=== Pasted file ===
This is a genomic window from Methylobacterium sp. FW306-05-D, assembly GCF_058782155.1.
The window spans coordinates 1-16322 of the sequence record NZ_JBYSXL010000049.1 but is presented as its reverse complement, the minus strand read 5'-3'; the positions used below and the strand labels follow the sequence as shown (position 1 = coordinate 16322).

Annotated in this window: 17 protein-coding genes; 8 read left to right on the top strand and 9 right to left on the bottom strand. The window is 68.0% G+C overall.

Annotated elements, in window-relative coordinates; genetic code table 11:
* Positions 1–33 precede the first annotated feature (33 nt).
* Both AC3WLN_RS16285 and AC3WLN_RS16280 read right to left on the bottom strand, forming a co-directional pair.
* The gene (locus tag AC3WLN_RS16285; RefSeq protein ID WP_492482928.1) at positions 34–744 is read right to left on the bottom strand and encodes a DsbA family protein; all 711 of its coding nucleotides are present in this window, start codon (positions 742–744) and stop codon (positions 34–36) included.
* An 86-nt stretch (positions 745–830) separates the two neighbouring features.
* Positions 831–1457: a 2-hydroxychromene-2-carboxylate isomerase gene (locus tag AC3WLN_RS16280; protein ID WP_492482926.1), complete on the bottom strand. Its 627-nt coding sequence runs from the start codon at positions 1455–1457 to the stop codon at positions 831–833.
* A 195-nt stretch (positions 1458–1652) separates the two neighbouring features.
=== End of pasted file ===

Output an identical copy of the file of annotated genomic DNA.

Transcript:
This is a genomic window from Methylobacterium sp. FW306-05-D, assembly GCF_058782155.1.
The window spans coordinates 1-16322 of the sequence record NZ_JBYSXL010000049.1 but is presented as its reverse complement, the minus strand read 5'-3'; the positions used below and the strand labels follow the sequence as shown (position 1 = coordinate 16322).

Annotated in this window: 17 protein-coding genes; 8 read left to right on the top strand and 9 right to left on the bottom strand. The window is 68.0% G+C overall.

Annotated elements, in window-relative coordinates; genetic code table 11:
* Positions 1–33 precede the first annotated feature (33 nt).
* Both AC3WLN_RS16285 and AC3WLN_RS16280 read right to left on the bottom strand, forming a co-directional pair.
* The gene (locus tag AC3WLN_RS16285; RefSeq protein ID WP_492482928.1) at positions 34–744 is read right to left on the bottom strand and encodes a DsbA family protein; all 711 of its coding nucleotides are present in this window, start codon (positions 742–744) and stop codon (positions 34–36) included.
* An 86-nt stretch (positions 745–830) separates the two neighbouring features.
* Positions 831–1457: a 2-hydroxychromene-2-carboxylate isomerase gene (locus tag AC3WLN_RS16280; protein ID WP_492482926.1), complete on the bottom strand. Its 627-nt coding sequence runs from the start codon at positions 1455–1457 to the stop codon at positions 831–833.
* A 195-nt stretch (positions 1458–1652) separates the two neighbouring features.